Schoolteacher Melissa Wong packs up the classroom that she appropriated for virtual teaching just a couple of months earlier on November 19, 2020 at Yung Wing School P.S. 124 in New York City. NYC (Photo by Michael Loccisano/Getty Images)
Schoolteacher Melissa Wong packs up the classroom that she appropriated for virtual teaching just a couple of months earlier on November 19, 2020 at Yung Wing School P.S. 124 in New York City. NYC (Photo by Michael Loccisano/Getty Images)

Study finds students of color are harmed more than white students due to virtual schooling.

As the fall school semester comes to a close, new data shows remote education is causing millions of students to fall behind. And it is students of color who have been hit the hardest, a fact that will widen the existing education gap. 

Research from consulting firm McKinsey found the shift to remote learning set white students back one to three months in math, while students of color lost three to five months. The data also suggests that those losses will be compounded this year as school districts rely heavily on remote learning. 

A stark example of this is illustrated in Fairfax County Public Schools in Virginia, one of the largest districts in the nation. An internal analysis published in November found that the percentage of middle and high school students earning an F in at least two classes jumped by 83% between the last academic year. 

School district data from across the country shows similar trends and notes a sharp increase in failing grades during the fall semester, especially for vulnerable students.

Remote learning also clearly favors students with access to better resources. Students with their own computers or tablets, with family members at home to help them with assignments, and reliable internet access are faring much better than students with limited access to each. 

Data from the New York Times shows students’ access to computers have increased since last spring, but there is still a large racial disparity. For example, 89% of Black students had access to a computer for online learning this fall, up from 79% last spring. But nearly 93% of White students had access in the fall.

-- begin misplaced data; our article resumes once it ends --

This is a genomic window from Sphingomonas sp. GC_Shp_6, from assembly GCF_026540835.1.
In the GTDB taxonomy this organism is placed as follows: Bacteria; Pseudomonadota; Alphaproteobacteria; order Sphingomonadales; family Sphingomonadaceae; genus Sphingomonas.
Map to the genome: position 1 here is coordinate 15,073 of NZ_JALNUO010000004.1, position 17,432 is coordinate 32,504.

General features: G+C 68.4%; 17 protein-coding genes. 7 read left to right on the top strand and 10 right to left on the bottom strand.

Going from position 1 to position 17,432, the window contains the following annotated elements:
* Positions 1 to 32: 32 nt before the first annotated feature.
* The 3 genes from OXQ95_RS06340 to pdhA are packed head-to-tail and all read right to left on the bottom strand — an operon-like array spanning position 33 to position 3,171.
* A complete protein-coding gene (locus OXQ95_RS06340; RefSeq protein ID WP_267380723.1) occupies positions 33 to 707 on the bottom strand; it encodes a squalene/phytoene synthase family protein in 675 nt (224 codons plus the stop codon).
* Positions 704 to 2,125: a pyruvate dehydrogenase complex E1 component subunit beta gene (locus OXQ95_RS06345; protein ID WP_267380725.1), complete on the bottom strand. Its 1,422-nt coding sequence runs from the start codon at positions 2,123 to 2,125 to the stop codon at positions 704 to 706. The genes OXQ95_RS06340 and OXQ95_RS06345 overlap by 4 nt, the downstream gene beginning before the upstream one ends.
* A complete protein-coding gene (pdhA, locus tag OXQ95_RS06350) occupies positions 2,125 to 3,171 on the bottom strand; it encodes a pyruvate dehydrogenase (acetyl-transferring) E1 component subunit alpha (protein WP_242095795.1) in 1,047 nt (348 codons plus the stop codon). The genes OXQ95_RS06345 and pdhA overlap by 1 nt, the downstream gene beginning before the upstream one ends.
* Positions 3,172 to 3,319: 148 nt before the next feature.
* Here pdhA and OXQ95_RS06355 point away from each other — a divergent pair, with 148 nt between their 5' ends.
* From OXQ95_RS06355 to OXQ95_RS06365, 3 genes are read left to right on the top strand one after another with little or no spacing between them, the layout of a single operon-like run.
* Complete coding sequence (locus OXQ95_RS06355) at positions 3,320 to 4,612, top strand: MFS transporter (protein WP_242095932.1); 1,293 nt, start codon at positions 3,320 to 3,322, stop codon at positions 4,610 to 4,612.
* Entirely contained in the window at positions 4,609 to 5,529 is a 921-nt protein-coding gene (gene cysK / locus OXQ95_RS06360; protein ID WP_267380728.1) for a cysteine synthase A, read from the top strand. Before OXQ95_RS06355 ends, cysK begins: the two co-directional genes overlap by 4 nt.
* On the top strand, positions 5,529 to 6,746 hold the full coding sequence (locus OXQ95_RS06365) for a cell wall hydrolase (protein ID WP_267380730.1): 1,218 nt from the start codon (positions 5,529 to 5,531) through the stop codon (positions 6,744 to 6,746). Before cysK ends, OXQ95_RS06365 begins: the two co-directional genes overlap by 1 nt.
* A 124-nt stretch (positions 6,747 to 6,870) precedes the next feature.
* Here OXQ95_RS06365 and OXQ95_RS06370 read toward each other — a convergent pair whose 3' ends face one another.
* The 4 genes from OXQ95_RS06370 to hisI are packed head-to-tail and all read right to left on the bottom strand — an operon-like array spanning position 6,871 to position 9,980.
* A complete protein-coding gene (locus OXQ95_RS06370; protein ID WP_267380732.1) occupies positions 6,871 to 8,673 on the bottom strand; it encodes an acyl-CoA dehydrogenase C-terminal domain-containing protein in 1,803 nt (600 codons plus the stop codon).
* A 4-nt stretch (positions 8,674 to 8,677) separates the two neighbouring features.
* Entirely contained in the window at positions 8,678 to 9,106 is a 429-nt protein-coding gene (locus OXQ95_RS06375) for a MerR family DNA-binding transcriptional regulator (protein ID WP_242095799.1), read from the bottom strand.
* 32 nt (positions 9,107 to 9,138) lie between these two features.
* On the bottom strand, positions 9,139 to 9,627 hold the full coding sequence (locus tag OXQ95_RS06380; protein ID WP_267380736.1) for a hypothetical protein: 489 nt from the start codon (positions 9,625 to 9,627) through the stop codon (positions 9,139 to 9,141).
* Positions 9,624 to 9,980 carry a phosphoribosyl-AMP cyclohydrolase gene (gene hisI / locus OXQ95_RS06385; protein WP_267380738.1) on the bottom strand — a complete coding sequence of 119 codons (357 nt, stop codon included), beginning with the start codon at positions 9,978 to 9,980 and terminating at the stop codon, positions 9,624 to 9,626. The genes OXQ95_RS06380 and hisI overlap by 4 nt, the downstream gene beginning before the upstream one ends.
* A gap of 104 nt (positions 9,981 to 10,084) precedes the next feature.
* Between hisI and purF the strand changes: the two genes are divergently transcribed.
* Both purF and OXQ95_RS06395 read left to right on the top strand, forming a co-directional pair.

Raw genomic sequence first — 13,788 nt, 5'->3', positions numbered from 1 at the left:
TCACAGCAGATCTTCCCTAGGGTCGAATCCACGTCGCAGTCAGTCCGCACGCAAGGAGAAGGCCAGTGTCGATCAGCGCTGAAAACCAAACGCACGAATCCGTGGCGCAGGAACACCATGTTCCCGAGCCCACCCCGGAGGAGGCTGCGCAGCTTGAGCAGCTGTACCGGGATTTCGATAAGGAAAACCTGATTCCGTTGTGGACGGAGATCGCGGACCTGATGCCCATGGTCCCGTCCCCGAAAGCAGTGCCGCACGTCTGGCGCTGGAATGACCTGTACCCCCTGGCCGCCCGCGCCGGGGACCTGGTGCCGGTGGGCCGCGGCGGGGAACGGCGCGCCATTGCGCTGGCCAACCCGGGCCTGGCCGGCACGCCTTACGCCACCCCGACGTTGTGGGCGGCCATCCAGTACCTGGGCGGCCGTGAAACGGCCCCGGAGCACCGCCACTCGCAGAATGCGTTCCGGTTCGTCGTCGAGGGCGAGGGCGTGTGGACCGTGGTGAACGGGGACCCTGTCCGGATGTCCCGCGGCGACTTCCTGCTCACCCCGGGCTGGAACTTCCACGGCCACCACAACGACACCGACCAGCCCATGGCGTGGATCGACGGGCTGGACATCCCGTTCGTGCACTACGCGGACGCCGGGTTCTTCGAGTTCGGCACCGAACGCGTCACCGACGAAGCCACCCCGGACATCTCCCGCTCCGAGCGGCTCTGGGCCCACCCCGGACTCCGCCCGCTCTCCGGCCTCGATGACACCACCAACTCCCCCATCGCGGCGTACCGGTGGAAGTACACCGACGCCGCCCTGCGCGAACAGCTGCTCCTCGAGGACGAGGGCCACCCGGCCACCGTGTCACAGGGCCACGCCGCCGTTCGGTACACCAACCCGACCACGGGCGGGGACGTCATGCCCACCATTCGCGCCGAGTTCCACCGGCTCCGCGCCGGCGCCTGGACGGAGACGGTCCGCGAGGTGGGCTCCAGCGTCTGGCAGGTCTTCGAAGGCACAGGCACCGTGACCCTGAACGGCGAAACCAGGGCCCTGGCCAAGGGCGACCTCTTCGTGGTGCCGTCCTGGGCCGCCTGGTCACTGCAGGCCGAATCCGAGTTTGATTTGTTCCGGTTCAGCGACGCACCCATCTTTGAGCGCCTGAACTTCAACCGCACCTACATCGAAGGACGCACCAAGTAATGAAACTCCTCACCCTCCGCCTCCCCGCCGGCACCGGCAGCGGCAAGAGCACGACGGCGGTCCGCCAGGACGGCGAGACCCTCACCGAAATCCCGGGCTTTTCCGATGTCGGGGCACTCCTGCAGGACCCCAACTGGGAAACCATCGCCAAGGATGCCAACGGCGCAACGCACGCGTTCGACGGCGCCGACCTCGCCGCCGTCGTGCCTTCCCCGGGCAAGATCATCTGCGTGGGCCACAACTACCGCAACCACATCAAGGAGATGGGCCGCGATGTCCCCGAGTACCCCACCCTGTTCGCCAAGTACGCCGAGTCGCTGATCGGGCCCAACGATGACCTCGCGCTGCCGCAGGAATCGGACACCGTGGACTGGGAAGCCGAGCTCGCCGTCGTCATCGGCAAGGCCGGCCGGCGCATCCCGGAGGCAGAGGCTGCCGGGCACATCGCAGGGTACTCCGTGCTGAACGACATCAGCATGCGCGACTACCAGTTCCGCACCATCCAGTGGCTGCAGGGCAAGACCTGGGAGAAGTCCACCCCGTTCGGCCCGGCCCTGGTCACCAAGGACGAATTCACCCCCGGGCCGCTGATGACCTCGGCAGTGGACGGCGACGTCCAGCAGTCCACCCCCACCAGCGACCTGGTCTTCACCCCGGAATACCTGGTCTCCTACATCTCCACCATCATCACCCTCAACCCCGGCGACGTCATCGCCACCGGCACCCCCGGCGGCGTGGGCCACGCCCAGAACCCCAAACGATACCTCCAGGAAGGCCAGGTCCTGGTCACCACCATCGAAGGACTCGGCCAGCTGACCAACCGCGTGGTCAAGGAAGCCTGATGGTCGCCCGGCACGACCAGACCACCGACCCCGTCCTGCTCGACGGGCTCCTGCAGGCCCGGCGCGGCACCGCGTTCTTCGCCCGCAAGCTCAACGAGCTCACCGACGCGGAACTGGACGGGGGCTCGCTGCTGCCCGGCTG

Even students with increased access to resources are struggling more in school and math is proving more difficult than reading, the McKinsey data suggests.

Meanwhile, New York City is reopening some of its public schools to in-person instruction Monday, after the city experienced more than 3% positive coronavirus test rate earlier this month. But other school districts across the country have largely been closing, as states grapple with rising infection rates. Eighteen out of the nation’s 75 largest public school districts have switched to remote learning over the past month, according to The Wall Street Journal

School districts in Alabama, Oklahoma, and Kansas all closed their doors in the last week. California schools were already closing as the state implemented new restrictions to slow the spread of COVID-19.

In some major districts the virus claimed lives or led to staff shortages. In Tulsa, Oklahoma, two school district employees died after testing positive for coronavirus. In Wichita, Kansas, so many school employees were forced to quarantine that running the schools became difficult. 

Parents and education advocates have noted their frustration over school closures. They argue that closing schools before restaurants and indoor dining, which has shown a higher transmission rate than schools, prioritizes the economy over education.

However, New York City officials decided to reopen schools amid changing thinking over the importance of maintaining in-person instruction, especially for young students. 

The promise of a vaccine in the near future provides a light at the end of the tunnel for much of normal life. However, as vaccine trials are just beginning in children under 18 the school day could still look pretty different even next fall.